By Gabriel Dinda
When Sahara Abdi and I joined residents of Rwadhia village in Kangema for Solomon Muya’s ‘homecoming’ in November 2018, I felt very emotional.
The speakers narrated how it took the whole village to raise Solomon and how disciplined he still is. While this statement has been figurative in many contexts, for Solomon, it was literal. Solomon’s parents died soon after he was born and from then on, he started the journey to “Ipo Siku” which would, on this day, lead him to bring people together to celebrate the launch of his book and his graduation. While for many, graduation or completion of studies is normal and usual, it was a dream come true for residents of Rwadhia Village. They were proud of the child they raised rotationally (he lived in eight homes and as some point, including Mwiki Mercy Children’s Home).
In the crowd was an old and jovial granny. I later came to realize that she was the pillar in Solomon’s life. After the death of Solomon’s parents, she took care of “Suleiman” as she refers to him. Unfortunately, because of lapse in memory and eyesight, she can’t remember Solomon anymore.
Many people in Kenya can relate to Solomon’s life, however, few will relate to his resilience and hope. “Where do you get the energy to keep going?” I one time asked him, when he sent me a Kiswahili manuscript for publishing. When I sent him the script upon evaluation by the editor, Solomon only took a night to send the revised script. This is the manuscript which would later be published by Writers Guild Kenya as “Ipo Siku”.
Jabali, the main character in “Ipo Siku” is a young man born in abject poverty. He, however, is greatly hopeful about the future.
“Is this your story?” I asked Solomon.
“You will get to know whether this is my story or not when I finally write my autobiography.” While he didn’t out rightly accept or deny, Jabali and Solomon share a lot, especially hard work and undaunted hope for the future.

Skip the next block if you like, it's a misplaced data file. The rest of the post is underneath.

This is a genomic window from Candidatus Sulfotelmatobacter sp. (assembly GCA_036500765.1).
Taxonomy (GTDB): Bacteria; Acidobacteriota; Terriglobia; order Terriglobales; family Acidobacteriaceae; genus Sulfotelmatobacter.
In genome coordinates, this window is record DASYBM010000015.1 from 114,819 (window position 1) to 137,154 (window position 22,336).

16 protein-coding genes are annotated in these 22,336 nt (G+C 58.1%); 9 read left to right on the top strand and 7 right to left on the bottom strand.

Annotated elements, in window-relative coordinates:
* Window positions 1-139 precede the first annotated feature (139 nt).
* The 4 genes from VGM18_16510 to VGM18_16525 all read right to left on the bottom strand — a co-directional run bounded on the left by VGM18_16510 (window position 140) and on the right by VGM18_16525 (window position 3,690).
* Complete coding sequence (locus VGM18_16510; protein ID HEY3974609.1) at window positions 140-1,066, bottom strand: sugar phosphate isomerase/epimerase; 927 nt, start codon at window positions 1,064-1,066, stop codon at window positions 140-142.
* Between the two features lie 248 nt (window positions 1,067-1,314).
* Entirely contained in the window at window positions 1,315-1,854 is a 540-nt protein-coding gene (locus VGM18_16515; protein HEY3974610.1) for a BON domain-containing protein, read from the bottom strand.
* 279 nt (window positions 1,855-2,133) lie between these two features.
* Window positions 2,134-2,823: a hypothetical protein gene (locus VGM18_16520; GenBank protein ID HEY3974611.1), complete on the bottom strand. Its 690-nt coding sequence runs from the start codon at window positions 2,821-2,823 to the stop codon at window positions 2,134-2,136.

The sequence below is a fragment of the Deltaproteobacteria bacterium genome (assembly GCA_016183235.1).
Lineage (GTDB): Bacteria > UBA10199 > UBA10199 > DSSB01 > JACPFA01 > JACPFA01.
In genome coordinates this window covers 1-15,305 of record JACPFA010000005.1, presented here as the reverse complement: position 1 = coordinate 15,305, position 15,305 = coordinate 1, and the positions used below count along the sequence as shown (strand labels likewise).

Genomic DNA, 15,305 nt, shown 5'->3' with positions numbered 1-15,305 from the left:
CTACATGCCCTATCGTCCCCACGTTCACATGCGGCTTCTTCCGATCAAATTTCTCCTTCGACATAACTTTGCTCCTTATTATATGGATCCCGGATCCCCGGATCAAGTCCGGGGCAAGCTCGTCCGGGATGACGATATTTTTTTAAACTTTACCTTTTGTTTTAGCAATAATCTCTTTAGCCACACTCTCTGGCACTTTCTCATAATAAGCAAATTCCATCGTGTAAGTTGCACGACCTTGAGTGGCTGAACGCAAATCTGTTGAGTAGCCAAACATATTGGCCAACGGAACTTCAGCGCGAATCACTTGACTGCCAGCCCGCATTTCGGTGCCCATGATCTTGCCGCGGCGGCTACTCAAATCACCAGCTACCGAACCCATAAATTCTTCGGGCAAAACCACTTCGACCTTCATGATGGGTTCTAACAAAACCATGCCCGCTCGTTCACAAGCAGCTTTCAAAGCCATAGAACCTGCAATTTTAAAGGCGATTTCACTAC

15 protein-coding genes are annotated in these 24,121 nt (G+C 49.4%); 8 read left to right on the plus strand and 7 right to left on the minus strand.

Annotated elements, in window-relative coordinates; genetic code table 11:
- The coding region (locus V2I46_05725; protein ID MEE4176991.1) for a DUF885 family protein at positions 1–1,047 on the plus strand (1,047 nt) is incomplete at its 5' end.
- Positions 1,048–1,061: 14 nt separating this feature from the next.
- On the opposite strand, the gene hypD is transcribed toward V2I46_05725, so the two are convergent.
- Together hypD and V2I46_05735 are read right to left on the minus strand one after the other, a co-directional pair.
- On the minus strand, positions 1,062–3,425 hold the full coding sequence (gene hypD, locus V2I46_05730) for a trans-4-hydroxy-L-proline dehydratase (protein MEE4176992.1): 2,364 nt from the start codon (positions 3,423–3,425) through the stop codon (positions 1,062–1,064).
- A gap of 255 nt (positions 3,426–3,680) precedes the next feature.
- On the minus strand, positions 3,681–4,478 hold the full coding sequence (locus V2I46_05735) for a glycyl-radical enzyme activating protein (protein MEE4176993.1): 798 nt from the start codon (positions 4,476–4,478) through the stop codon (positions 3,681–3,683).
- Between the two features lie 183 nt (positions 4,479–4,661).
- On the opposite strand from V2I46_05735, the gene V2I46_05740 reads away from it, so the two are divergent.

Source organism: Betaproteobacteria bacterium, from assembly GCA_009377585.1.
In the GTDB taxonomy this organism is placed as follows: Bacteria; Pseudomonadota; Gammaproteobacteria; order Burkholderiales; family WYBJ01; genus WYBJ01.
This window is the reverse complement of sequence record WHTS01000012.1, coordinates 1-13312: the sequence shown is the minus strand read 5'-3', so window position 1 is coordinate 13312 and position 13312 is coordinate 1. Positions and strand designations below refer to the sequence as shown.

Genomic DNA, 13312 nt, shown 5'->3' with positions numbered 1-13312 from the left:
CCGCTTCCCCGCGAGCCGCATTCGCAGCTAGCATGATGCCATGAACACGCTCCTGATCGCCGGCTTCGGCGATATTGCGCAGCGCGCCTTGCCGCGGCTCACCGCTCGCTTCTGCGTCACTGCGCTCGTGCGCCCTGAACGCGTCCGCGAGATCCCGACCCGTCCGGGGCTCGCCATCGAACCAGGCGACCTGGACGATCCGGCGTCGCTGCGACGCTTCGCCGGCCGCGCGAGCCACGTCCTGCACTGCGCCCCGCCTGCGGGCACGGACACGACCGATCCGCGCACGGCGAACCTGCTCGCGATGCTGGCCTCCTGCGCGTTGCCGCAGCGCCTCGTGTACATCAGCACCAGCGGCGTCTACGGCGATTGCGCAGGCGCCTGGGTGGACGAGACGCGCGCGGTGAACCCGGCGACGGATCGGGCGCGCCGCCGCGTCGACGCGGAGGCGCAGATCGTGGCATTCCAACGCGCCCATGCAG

I met Solomon at MMUST in Kakamega in 2015 when we had gone to launch a branch of Writers Guild Kenya in the western town. Ours was ‘love at first talk”. We thought we would achieve much more together. With this, Solomon came home and joined the journey of Hope-Writers Guild Kenya. He would later confess that this was one of the best decisions he has made.
Solomon got introduced to the clarion call, ‘Let’s keep trying”, a call inspiring all of us by reminding us to put our best efforts in every pursuit we undertake after praying about them. Through the journey, Solomon would later meet people and nurture an idea to pursue a Scholarship in Mass Communication in the United States of America.
With nothing but hope, we encouraged him to pray about it and give it a try-his best human efforts. With the help of numerous people in the process (people we believe were directed by God), Solomon finally secured a chance and started his fully paid scholarship and Graduate Assistantship engagement with Southern Illinois University Edwardsville.
While Solomon denies that this is not the “Ipo Siku” which he has been praying and working towards, I see a great correlation between the events. The depth of Solomon’s hope is one that can only be inspired by God.
Solomon tells me that he can’t tell his story without shedding tears-not because of his regrets for the past but because of his immense gratitude to people who have held his hands. He tells me that one day he will write a book with the title, “Ever so grateful” and in the book, he will enlist all those who have held his hands.
Solomon’s story is greatly inspiring to us because in all honesty, he has personified all that we believe in. He has taken everything we write on paper and done it. May you be motivated to pray about and give your best to that which you have thought about for so long. May this encourage you if your background have resemblance with that of Solomon that the world is our playground and we should play on it. “Ipo siku”
Gabriel Dinda is the founder of Writers Guild Kenya.